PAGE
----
A recent study of Emirati parents' attitudes towards literature highlighted a lack of appreciation of novels. As The National reported yesterday, the study found that parents have a clear preference for their children to read non-fiction works about plants, animals, and Earth and space sciences. Works of fiction weren't viewed as useful to their child's literacy development. This was despite the fact that most of the parents – 93 per cent – said fictional tales were their favourite stories.
This indicates a lack of awareness about the proven value of reading fiction. Fiction plays a major role in expanding imagination and opening up doors to other worlds. When children pick up a novel or short story, they have the opportunity to experience lives other than their own through the characters in the book. This, in turn, contributes to developing empathy by improving a reader’s capacity to understand what others are thinking and feeling. When reading literature, a child can gain a deeper insight into the psychology of characters and relationships. This psychological awareness challenges their expectations, undermining prejudices and stereotypes in the real world.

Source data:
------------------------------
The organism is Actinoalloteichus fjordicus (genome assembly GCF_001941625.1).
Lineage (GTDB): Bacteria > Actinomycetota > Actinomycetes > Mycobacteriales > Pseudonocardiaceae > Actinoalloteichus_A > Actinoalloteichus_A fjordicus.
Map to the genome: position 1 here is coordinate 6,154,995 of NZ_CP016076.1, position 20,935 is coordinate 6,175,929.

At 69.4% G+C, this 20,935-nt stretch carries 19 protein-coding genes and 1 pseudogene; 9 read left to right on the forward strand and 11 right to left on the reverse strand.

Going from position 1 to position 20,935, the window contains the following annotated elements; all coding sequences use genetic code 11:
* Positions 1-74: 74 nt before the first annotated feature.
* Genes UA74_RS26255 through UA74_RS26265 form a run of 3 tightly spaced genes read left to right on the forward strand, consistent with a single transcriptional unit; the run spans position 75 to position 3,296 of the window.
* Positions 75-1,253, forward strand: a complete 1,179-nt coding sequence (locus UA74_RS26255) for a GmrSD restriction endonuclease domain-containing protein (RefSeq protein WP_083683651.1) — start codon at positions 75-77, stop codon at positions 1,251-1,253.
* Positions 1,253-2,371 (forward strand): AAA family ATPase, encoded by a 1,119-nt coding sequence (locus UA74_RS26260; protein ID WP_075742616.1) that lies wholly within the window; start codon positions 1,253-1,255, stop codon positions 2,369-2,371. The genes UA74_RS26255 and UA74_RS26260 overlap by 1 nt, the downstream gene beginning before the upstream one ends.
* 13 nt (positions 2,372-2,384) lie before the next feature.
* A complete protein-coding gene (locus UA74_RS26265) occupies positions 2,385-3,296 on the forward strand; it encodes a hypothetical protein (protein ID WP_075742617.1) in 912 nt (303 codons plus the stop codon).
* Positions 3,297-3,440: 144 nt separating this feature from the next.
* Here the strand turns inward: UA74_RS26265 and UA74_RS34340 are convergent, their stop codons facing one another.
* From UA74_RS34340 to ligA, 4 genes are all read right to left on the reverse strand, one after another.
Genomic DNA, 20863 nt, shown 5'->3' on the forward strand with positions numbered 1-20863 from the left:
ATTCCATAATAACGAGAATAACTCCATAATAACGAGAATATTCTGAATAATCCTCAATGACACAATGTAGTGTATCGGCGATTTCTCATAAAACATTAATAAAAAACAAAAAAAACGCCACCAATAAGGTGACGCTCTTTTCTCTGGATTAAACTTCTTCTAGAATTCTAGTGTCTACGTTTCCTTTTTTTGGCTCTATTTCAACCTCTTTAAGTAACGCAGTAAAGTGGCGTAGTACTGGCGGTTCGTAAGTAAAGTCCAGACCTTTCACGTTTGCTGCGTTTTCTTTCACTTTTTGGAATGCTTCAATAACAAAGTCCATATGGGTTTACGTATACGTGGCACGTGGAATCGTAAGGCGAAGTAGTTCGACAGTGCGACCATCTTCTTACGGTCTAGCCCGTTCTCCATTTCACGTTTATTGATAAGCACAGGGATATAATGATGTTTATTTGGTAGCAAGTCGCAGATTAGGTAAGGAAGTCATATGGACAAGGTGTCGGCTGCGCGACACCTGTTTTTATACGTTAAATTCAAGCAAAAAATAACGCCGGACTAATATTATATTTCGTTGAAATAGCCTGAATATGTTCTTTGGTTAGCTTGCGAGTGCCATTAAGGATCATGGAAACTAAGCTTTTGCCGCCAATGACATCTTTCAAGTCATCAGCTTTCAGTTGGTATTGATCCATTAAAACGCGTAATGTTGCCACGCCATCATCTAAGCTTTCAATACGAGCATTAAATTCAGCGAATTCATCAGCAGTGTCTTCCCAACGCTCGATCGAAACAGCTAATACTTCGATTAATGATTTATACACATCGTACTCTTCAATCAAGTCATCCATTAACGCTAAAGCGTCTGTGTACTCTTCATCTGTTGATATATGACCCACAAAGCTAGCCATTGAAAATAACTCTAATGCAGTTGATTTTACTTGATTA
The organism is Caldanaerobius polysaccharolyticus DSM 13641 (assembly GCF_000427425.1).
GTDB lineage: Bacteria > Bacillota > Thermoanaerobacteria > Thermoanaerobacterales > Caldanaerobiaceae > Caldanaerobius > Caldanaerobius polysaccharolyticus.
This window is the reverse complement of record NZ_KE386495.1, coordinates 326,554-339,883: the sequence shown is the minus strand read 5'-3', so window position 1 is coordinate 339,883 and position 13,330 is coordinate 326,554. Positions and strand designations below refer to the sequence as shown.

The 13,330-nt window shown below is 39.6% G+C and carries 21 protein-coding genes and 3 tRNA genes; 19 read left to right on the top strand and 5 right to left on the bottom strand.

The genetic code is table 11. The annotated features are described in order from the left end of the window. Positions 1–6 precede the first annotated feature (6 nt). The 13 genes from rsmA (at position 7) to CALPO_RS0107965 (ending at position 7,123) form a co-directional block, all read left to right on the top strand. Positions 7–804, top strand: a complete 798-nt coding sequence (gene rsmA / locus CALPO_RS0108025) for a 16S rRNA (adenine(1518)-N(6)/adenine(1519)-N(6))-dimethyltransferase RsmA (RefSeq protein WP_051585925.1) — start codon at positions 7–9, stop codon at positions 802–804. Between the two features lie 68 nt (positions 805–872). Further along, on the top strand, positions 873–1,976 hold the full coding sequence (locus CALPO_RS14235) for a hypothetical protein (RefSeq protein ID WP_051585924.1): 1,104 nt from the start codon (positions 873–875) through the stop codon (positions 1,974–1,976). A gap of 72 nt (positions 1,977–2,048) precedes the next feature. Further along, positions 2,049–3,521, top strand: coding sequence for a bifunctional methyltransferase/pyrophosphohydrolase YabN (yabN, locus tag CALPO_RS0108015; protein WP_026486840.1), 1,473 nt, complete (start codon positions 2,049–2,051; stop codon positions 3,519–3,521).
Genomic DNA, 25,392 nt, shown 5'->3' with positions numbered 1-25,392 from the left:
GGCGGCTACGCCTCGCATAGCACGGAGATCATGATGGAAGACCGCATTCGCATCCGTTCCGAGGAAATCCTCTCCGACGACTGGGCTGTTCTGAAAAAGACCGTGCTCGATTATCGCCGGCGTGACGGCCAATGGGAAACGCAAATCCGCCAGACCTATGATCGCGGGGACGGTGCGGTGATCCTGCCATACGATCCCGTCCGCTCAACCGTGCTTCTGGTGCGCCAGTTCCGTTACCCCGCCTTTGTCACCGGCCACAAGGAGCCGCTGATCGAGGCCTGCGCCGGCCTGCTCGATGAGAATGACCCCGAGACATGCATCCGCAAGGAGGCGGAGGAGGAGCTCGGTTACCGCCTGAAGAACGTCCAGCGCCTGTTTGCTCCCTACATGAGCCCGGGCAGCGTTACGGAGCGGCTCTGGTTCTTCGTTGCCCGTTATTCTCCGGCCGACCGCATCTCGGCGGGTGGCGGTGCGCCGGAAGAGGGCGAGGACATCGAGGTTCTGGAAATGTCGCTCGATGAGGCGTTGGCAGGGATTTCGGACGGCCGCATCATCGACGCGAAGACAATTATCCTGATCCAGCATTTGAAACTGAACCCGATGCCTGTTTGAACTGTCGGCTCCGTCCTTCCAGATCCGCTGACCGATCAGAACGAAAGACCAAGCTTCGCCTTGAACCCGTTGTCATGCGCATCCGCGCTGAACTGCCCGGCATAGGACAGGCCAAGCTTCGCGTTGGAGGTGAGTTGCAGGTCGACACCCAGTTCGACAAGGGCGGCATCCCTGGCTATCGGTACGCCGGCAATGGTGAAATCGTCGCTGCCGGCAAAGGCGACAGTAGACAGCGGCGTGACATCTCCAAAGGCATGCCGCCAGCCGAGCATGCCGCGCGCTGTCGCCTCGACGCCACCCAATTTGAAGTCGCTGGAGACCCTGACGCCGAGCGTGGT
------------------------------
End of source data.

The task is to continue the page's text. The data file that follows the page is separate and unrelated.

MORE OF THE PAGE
For this reason, reading fiction could have a remarkable impact on our children’s social behaviour as they grow up. Children who read literature are more likely to become tolerant adults since they have a more refined sense of patience which opens the door to greater understanding of human diversity. In order to understand others, one cannot rush to judgment. This is a skill that is uniquely taught by investing time in reading fiction.
By unlocking the imagination, fiction can help young readers to develop innovative ways of thinking that this country seeks to harness. While reading non-fiction is a critical component of fact-based learning, it is only one part of what it takes to create a well-rounded individual. Especially in this Year of Reading, a balanced literary diet should include all genres.